OPINION: The Electoral College, Not the People, Elects the President

By: Ronaldo Covarrubias

Elections for a new president come around every four years, the Tuesday after the first Monday of November, and they are always a great deal for the country. The election process begins with the primary elections and caucuses and moves to nominating conventions, where political parties each select a nominee to unite behind.

electoralcollegeThe nominee proceeds to announce a Vice Presidential running mate at this time to run with them. The candidates then campaigns across the country to explain their political views and plans to voters and participate in debates with candidates from other parties.

Many people don’t know that the Electoral College is what ultimately decides who will be President of the United States. When a person goes out to vote on voting day for a President, they are really voting for Electors of that party who will then elect the popular candidate in their state. So in other words, a voter does not directly pick who should be President but selects someone who will select the candidate, so saying that your vote doesn’t count is a bit of an understatement.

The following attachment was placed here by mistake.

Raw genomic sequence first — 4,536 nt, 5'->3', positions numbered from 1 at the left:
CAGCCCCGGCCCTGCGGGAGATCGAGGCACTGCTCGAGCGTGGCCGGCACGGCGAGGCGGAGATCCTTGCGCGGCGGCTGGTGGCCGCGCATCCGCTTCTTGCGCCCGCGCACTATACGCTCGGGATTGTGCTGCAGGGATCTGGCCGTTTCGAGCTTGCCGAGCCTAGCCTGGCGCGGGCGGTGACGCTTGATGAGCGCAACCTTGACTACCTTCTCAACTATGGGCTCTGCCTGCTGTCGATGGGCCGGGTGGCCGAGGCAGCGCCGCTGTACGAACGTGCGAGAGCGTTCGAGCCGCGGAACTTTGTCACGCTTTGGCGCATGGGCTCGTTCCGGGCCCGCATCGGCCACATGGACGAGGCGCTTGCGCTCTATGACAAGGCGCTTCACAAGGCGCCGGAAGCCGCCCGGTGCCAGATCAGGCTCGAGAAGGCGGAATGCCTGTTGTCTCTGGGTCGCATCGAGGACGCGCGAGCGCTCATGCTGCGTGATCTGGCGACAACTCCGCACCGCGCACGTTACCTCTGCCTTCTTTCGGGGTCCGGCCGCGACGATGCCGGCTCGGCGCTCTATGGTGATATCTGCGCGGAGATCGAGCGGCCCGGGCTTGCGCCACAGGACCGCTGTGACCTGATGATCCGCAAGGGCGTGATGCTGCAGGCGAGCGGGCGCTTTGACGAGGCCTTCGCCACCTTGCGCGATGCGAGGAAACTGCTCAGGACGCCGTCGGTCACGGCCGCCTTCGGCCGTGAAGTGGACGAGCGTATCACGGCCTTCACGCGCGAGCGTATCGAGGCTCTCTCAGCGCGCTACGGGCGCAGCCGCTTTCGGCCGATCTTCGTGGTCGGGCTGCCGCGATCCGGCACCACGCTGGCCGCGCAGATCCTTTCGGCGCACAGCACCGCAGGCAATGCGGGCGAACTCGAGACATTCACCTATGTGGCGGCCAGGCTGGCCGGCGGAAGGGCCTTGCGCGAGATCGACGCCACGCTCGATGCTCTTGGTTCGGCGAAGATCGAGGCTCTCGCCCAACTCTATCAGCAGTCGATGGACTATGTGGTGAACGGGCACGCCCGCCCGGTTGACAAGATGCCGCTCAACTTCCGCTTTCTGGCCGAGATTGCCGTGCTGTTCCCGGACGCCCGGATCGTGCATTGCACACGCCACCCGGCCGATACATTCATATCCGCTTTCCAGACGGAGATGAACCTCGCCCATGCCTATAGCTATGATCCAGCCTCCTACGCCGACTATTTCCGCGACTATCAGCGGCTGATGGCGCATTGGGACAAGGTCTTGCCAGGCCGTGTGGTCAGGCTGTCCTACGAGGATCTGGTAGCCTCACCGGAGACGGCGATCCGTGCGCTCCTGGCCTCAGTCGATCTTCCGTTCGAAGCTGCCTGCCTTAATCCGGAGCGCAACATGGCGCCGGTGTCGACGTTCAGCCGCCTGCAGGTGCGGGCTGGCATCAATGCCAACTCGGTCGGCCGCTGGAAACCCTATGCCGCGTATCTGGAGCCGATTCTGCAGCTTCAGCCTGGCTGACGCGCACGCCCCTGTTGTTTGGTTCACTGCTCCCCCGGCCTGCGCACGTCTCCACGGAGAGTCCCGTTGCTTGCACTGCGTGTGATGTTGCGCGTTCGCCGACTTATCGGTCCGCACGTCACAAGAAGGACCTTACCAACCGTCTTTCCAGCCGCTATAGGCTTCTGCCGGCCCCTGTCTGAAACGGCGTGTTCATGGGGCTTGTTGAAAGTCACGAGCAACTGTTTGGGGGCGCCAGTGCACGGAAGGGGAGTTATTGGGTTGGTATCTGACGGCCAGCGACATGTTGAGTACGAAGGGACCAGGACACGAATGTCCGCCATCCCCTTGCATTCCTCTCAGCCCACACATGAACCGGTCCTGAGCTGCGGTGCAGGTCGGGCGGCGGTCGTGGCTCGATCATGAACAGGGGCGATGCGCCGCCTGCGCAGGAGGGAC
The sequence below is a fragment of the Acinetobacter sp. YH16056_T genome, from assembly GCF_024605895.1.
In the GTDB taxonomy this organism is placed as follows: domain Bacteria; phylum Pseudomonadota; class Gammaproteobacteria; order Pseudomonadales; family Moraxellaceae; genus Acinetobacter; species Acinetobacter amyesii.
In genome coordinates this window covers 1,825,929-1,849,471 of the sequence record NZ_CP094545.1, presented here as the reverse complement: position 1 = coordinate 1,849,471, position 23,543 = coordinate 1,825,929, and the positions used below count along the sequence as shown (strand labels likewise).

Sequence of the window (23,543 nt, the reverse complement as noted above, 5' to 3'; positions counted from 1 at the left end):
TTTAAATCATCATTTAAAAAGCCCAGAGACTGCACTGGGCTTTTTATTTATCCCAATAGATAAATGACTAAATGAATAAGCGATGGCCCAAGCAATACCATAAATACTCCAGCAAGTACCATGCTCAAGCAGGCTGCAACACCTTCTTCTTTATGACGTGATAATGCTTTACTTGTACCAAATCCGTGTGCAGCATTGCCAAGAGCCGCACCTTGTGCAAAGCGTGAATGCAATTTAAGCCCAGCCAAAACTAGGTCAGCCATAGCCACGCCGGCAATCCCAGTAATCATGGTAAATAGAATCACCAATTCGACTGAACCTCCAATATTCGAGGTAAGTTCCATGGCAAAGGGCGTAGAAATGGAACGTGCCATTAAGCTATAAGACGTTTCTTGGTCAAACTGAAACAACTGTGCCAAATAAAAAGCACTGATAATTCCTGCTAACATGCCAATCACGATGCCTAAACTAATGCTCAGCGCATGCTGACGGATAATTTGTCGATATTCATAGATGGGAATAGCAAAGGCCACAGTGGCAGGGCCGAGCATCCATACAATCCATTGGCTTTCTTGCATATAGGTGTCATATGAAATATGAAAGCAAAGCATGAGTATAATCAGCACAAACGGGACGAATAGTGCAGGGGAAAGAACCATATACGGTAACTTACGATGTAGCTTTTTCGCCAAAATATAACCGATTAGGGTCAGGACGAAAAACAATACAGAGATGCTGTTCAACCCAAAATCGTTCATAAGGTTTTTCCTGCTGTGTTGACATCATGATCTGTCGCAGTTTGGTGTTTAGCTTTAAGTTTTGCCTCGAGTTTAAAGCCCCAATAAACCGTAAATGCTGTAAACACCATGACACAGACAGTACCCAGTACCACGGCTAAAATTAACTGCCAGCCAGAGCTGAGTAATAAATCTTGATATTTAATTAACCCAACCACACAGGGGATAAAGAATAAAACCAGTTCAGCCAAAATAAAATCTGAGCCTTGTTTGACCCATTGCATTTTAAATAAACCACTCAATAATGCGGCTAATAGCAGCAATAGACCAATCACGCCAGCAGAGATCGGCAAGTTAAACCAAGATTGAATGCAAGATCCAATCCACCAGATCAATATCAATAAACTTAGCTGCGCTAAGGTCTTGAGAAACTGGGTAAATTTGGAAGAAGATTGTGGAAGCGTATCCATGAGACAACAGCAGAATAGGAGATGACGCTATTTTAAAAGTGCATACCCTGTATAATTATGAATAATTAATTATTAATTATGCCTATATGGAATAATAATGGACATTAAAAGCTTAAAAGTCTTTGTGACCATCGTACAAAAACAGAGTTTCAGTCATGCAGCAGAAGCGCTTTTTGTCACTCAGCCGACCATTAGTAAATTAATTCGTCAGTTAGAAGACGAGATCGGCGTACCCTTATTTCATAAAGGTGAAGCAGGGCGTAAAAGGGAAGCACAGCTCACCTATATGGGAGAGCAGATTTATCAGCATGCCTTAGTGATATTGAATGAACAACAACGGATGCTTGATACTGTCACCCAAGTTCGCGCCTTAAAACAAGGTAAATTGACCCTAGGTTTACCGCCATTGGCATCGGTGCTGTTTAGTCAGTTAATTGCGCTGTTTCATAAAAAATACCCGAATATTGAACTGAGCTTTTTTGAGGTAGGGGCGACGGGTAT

Many believe that people should be the ones who directly decide who will be President. This would be a direct democracy and it does not exist in America. Instead, we elect officials to pass and deliberate on legislation on our behalf, also known as representative democracy.

Political parties are an important part of voting as well as the election process. Political parties have an great influence on the candidates’ views, which they use to appeal to their followers. In the United States there are many political parties but the most popular are: Republican, Democratic and Libertarian. Republicans tend to be more conservative while Democrats are progressives and Libertarians are for a much more limited government. Parties usually influence the candidates positions on topics, views on social issues and even on moral values. We have these parties to make it easier for people to decide who they should side with, based on their own views and how they correlate with the candidates.

Personally, I do not identify myself with any political party because I feel like I share similar ideas on different issues. However if I absolutely had to follow a candidate blindly, I would probably select the Democratic candidate because they tend to support the middle class more and are a voice of the majority of America. In the end of it all, it really doesn’t matter which is in power because their power is limited through Congress. And in the end of it all, big corporations are what really run the country and the economy.